A few weeks ago I started hearing a strange sound and smelling a strange smell whenever I fired up the oven. On inspection one of the gas burner ignitors looked like it was on fire. On closer inspection I noticed that one of the gas pipes had ruptured next to the ignitor. This caused it not to light and burn properly hampering the baking. I had worn out my Viking oven.
A web search, an order, and a few days layer this is what a new burner assembly is supposed to look like! I have to say Viking’s are fairly easy to work on. Within a few minutes we had this beautiful site!
The weekend wasn’t a total waste. I did get to help a friend with a party and made these cool rolls! Can’t wait to start the baking again next week!
We have some Russian friends that make a mean Borscht. I thought it would be fun to make a lighter version that used the milder golden and chiogga beets that I found at the market and some turkey stock I had lying around. I started by roasting the beets though I’m not convinced that is necessary. The results were amazingly good, I decided to call it…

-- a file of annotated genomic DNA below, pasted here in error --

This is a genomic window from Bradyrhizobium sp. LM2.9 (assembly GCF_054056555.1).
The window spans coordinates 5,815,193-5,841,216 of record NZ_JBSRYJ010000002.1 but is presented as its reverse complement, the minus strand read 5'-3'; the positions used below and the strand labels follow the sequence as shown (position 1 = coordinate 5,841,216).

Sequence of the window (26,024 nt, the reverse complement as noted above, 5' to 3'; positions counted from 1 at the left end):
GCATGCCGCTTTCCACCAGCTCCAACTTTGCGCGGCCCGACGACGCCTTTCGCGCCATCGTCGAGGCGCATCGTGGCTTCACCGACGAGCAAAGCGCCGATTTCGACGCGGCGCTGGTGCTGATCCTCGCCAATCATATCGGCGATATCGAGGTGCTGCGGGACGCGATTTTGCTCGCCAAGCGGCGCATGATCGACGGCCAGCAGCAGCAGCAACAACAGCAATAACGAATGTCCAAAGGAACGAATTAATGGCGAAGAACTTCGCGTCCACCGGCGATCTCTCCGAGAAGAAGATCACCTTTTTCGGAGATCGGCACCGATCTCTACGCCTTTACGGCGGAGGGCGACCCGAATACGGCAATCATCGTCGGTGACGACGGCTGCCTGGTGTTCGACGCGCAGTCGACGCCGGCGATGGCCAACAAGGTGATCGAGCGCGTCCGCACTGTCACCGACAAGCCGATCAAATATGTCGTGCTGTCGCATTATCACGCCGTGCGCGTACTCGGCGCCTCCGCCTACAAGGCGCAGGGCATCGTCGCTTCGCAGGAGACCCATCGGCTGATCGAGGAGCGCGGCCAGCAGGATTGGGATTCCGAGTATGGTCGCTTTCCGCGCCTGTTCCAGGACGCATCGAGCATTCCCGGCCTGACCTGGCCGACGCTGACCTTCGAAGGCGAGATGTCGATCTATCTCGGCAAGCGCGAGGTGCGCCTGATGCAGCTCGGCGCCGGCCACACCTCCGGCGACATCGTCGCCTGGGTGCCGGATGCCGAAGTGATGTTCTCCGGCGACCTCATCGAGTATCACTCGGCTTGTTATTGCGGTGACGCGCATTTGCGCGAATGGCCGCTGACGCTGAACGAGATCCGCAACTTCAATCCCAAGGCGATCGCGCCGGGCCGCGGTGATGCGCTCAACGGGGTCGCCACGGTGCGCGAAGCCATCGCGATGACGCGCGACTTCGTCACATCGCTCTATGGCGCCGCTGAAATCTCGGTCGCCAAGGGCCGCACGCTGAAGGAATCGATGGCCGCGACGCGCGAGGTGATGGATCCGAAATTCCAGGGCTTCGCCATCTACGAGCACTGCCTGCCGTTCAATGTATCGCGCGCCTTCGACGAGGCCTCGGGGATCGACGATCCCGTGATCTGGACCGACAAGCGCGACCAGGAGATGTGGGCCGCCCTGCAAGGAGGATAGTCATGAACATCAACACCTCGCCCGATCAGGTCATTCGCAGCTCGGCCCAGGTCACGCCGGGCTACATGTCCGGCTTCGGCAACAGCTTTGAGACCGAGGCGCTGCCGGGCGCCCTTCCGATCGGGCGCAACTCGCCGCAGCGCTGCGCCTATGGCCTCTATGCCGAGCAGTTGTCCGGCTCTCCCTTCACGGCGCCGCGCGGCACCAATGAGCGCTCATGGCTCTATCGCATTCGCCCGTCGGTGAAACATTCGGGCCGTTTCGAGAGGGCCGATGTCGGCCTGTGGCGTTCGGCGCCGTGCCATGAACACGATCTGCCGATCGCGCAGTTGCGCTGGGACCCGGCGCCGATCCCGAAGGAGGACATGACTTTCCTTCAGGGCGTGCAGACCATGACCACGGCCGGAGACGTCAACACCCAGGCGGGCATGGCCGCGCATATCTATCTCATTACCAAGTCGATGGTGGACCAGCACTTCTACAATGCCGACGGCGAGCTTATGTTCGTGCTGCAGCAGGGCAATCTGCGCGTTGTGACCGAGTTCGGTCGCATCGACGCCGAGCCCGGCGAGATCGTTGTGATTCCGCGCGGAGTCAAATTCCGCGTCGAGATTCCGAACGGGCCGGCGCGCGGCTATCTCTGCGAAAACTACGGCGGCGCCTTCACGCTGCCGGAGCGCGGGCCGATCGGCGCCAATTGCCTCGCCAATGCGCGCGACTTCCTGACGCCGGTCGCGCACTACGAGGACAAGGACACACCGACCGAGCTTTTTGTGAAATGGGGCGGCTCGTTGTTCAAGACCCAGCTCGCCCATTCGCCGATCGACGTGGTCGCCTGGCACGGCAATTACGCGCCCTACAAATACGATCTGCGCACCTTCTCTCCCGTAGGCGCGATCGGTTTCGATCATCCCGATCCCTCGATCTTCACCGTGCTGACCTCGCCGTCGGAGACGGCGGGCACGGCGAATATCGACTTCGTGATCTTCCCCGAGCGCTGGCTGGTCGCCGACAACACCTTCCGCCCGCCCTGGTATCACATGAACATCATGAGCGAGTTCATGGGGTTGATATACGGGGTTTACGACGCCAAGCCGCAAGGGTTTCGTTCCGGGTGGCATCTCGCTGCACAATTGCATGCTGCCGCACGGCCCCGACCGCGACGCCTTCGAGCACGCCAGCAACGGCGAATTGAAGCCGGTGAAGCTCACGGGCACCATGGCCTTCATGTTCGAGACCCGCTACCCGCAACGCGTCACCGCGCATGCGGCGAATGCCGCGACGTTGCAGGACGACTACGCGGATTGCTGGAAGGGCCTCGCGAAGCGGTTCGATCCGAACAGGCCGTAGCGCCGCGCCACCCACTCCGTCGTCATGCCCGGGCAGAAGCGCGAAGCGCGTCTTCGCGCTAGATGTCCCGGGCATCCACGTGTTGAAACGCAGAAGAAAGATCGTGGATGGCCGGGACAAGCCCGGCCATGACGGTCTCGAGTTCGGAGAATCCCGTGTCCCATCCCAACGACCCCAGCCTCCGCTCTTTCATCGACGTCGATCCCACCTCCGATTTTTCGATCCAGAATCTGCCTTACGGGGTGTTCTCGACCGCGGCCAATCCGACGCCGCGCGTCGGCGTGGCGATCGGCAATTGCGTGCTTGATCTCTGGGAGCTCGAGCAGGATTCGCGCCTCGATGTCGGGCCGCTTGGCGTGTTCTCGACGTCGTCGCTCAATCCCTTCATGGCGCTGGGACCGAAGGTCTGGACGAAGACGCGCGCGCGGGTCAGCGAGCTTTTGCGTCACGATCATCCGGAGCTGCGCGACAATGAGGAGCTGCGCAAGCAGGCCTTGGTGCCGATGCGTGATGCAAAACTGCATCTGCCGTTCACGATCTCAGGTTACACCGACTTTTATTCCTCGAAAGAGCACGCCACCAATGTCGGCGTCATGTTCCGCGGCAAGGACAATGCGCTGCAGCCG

Two bunches large beets (golden and/or chiogga, save the greens!!)
Two large shallots sliced
One clove garlic sliced
Stock to cover (around 4C, turkey, chicken, or veggie)
Was the beets and roast in a 350 oven until soft. Peel the beets and slice. Warm the olive oil in a large pot and sweat the shallots and garlic. When softened add the beets and then the stock to cover. Simmer for 30 minutes or until the beets are soft and the broth is flavorful. Season with salt and pepper to taste. Wash and roughly chop the greens and add to the soup. Stir a few times until tender and serve.
Also, still working on my bread which is still tasting good.
Dungeness crab season began this week. I didn’t realize until I saw them at the farmers’ market stand. Suddenly I knew what we were having dinner. Dungeness is a crab not many have had off the Northwest coast of the United States. My understanding is that it doesn’t ship well which just means we get more ;). It is delightful if you ever get a chance to try. My favorite way to enjoy them is to cook them in a court bouillon, roll up your sleeves, and just be okay with the mess. We shared with some friends who chided me for “making stew” as I assembled the cooking liquid. I got the last laugh after we started eating…